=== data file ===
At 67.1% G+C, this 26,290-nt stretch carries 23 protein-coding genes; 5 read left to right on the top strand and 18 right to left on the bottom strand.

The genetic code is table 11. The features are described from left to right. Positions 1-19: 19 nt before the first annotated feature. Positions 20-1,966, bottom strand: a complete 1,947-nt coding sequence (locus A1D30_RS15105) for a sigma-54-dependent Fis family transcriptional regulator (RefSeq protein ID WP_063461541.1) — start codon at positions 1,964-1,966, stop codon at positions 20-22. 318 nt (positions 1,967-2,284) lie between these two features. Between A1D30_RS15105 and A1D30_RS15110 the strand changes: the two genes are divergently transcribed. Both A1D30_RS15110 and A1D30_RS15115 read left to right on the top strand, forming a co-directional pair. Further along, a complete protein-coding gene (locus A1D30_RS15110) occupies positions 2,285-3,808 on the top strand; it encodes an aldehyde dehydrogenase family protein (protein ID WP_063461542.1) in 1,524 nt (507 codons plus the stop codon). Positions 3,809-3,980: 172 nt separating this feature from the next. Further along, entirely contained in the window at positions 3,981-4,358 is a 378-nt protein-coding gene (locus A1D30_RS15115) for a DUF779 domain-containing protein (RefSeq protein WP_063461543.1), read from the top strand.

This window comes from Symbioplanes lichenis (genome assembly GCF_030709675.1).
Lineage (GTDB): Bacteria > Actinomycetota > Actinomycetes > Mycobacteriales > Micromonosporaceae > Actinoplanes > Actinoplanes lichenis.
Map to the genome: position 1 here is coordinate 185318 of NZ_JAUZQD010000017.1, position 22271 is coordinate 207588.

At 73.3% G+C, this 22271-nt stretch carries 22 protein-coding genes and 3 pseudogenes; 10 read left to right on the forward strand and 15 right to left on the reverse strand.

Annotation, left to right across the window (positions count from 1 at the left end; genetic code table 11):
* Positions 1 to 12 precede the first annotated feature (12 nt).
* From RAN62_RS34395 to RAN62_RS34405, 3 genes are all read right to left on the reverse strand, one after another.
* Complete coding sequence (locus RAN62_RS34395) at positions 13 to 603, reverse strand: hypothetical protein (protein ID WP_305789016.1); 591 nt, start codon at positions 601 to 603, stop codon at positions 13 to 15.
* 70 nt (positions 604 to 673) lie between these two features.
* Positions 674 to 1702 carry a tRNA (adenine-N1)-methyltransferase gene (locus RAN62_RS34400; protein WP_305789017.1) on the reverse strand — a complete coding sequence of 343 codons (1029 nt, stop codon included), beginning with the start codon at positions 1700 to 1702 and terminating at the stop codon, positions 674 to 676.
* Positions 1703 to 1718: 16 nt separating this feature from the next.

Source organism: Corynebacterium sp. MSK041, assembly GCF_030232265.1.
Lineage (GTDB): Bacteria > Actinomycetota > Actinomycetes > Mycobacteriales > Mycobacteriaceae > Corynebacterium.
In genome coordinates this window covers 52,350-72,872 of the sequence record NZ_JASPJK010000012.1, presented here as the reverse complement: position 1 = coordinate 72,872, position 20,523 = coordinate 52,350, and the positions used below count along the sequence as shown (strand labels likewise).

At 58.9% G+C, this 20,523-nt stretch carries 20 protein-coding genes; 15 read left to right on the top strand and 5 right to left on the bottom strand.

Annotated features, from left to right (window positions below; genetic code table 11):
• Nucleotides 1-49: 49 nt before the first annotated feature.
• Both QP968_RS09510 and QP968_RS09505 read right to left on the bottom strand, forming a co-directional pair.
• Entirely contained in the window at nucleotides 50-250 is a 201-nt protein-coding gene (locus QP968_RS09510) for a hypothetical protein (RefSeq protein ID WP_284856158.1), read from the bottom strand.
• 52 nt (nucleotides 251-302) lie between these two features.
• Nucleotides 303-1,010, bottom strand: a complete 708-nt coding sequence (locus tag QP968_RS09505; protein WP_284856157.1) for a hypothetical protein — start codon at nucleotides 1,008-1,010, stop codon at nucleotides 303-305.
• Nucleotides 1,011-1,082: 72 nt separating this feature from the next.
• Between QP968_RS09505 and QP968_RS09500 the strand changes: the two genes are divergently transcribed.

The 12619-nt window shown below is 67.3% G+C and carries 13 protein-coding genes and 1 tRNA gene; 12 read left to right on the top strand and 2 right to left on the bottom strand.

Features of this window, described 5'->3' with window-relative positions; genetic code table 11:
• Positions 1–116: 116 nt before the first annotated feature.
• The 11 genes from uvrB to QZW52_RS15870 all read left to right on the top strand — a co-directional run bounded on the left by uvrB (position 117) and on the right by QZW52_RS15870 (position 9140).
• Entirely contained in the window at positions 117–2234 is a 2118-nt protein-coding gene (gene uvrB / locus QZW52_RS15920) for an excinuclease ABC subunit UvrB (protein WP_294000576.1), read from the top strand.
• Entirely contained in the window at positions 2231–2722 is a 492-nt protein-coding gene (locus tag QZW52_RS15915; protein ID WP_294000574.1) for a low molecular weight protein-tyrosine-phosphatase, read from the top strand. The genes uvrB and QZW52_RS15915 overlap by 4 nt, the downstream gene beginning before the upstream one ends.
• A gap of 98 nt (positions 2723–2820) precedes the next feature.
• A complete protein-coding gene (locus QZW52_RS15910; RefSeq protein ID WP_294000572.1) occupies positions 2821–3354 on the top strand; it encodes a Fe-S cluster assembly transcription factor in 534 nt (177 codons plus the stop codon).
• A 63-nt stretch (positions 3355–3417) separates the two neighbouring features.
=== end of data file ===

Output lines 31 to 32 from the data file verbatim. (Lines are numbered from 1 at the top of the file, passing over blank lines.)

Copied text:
• Entirely contained in the window at positions 2231–2722 is a 492-nt protein-coding gene (locus tag QZW52_RS15915; protein ID WP_294000574.1) for a low molecular weight protein-tyrosine-phosphatase, read from the top strand. The genes uvrB and QZW52_RS15915 overlap by 4 nt, the downstream gene beginning before the upstream one ends.
• A gap of 98 nt (positions 2723–2820) precedes the next feature.